Pope Francis: I didn’t make a religious choice between Christians and Muslims. These three families had their documents in order. There were, for example, two Christian families who didn’t. This is not a privilege. All 12 of them are children of God. It’s a privilege to be a child of God. For what regards integration…you said a word which in current culture seems to be forgotten, after war still exist: the ghettos. And some of the terrorists are children and grandchildren of people born in European countries and what has happened? There was no policy of integration. And this, for me, is fundamental. In the post-synodal apostolic exhortation integration is spoken of. One of the the three pastoral dimensions for families in difficulty is integration into society. Today, Europe must take up again this capacity that it has always had: to integrate. With integration, Europe’s culture is enriched. I think that we need an education, a lesson, on a culture of integration.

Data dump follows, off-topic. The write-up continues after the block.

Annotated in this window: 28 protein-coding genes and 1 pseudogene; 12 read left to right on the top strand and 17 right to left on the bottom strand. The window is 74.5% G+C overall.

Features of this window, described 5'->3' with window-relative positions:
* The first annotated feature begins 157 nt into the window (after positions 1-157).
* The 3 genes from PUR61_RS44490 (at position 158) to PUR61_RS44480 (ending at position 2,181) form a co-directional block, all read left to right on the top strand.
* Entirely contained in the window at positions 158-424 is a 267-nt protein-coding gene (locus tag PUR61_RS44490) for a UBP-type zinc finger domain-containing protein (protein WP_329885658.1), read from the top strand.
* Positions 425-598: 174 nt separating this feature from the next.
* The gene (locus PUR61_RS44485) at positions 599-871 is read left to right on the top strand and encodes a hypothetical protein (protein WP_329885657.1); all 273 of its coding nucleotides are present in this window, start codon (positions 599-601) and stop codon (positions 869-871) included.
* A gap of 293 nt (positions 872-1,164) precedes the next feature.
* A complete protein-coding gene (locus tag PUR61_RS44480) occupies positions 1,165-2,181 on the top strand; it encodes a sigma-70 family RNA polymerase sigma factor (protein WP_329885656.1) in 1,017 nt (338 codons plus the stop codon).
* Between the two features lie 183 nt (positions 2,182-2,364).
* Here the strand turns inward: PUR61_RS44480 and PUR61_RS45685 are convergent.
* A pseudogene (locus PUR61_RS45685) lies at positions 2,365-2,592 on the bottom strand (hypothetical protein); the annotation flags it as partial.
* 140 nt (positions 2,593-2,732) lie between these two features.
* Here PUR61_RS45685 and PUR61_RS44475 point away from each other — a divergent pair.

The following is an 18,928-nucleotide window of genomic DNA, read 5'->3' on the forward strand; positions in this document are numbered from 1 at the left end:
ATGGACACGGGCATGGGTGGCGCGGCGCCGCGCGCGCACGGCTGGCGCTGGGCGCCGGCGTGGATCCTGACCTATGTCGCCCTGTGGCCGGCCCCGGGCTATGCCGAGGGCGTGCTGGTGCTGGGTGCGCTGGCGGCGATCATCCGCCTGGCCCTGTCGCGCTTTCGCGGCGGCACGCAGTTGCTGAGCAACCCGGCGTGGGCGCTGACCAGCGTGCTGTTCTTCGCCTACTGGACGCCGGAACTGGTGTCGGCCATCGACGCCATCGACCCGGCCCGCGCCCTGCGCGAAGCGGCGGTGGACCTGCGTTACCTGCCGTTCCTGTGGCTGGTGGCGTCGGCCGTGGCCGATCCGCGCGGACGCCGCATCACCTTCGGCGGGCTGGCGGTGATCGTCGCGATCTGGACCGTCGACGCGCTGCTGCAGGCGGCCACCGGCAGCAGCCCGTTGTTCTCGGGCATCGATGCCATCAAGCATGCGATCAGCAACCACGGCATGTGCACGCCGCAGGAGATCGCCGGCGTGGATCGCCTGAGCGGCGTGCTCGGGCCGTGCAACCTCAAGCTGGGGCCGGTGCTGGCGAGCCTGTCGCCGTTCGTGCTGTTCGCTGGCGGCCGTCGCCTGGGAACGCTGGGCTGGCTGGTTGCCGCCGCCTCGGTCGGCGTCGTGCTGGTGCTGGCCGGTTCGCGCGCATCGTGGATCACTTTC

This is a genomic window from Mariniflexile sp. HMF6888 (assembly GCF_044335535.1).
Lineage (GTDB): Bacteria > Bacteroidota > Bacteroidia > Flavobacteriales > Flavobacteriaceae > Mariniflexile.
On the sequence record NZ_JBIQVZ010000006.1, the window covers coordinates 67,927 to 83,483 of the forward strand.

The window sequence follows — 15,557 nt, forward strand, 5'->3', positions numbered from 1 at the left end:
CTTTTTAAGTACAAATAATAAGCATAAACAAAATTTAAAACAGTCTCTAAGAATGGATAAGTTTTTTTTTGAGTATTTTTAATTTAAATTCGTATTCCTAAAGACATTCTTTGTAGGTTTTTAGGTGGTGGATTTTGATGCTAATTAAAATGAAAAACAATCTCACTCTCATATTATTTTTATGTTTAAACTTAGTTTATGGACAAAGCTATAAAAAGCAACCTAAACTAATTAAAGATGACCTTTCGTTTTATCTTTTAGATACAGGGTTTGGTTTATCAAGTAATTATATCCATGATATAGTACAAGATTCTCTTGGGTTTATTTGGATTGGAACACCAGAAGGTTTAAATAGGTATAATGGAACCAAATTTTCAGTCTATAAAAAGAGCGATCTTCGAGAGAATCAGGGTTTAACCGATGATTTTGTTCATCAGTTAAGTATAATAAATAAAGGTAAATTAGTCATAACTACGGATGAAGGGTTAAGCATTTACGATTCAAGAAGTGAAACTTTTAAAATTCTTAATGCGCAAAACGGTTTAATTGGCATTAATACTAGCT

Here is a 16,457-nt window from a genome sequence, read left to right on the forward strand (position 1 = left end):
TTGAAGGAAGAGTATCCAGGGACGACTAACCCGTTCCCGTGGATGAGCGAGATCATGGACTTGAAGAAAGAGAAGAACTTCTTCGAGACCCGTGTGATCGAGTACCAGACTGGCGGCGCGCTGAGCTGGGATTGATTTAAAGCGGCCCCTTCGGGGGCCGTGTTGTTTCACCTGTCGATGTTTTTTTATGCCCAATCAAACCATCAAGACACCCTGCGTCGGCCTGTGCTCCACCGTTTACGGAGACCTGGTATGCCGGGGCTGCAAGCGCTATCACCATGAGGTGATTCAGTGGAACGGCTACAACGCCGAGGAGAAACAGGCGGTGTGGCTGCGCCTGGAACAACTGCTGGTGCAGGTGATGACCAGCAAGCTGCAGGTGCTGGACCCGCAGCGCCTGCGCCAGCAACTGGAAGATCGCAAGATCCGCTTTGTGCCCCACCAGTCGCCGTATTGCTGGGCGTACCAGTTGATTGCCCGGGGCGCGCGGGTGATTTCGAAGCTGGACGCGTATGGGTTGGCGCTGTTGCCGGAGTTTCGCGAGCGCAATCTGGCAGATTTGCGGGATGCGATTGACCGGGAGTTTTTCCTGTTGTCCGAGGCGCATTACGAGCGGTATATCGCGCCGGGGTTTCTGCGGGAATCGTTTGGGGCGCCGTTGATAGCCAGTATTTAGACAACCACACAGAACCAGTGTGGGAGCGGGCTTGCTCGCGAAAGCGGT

Elena Pinardi (EBU): Holy Father, they’re talking about reinforcing the borders of different European countries, of deploying battalions along the borders of Europe. Is it the end of Schengen, is it the end of the European dream?
Pope Francis: I don’t know. I understand the governments and the people that have a certain fear. I understand. And, we must take a real responsibility for welcoming. How do we integrate these people with us? I’ve said this, but making walls is not the solution. We saw it in the last century, the fall of one. It doesn’t resolve anything. We must make bridges and bridges are made with intelligence, dialogue, integration. I understand the fear, but to close the borders doesn’t resolve anything. Because in the long run, that closure will hurt the people themselves. Europe must make a policy of welcoming, integration, growth, work, the reform of the economy. All of these are the bridges that lead us to not making walls. After what I’ve seen in that refugee camp, and what you saw, was to cry about. The kids. They’ve given me so many drawings. The children want peace because they’re suffering. It’s true that there they have educational courses in the camp. What have they seen? Look at this: what they’ve seen: a drowned child! The kids have got this in their hearts. Today was truly to cry about. It was to cry about. The same drawing was made by an Afghan child. These children have this in their memories. They’ll need time to remove this from their memories. There was a sun that cried in the drawing. A tear would also do us well.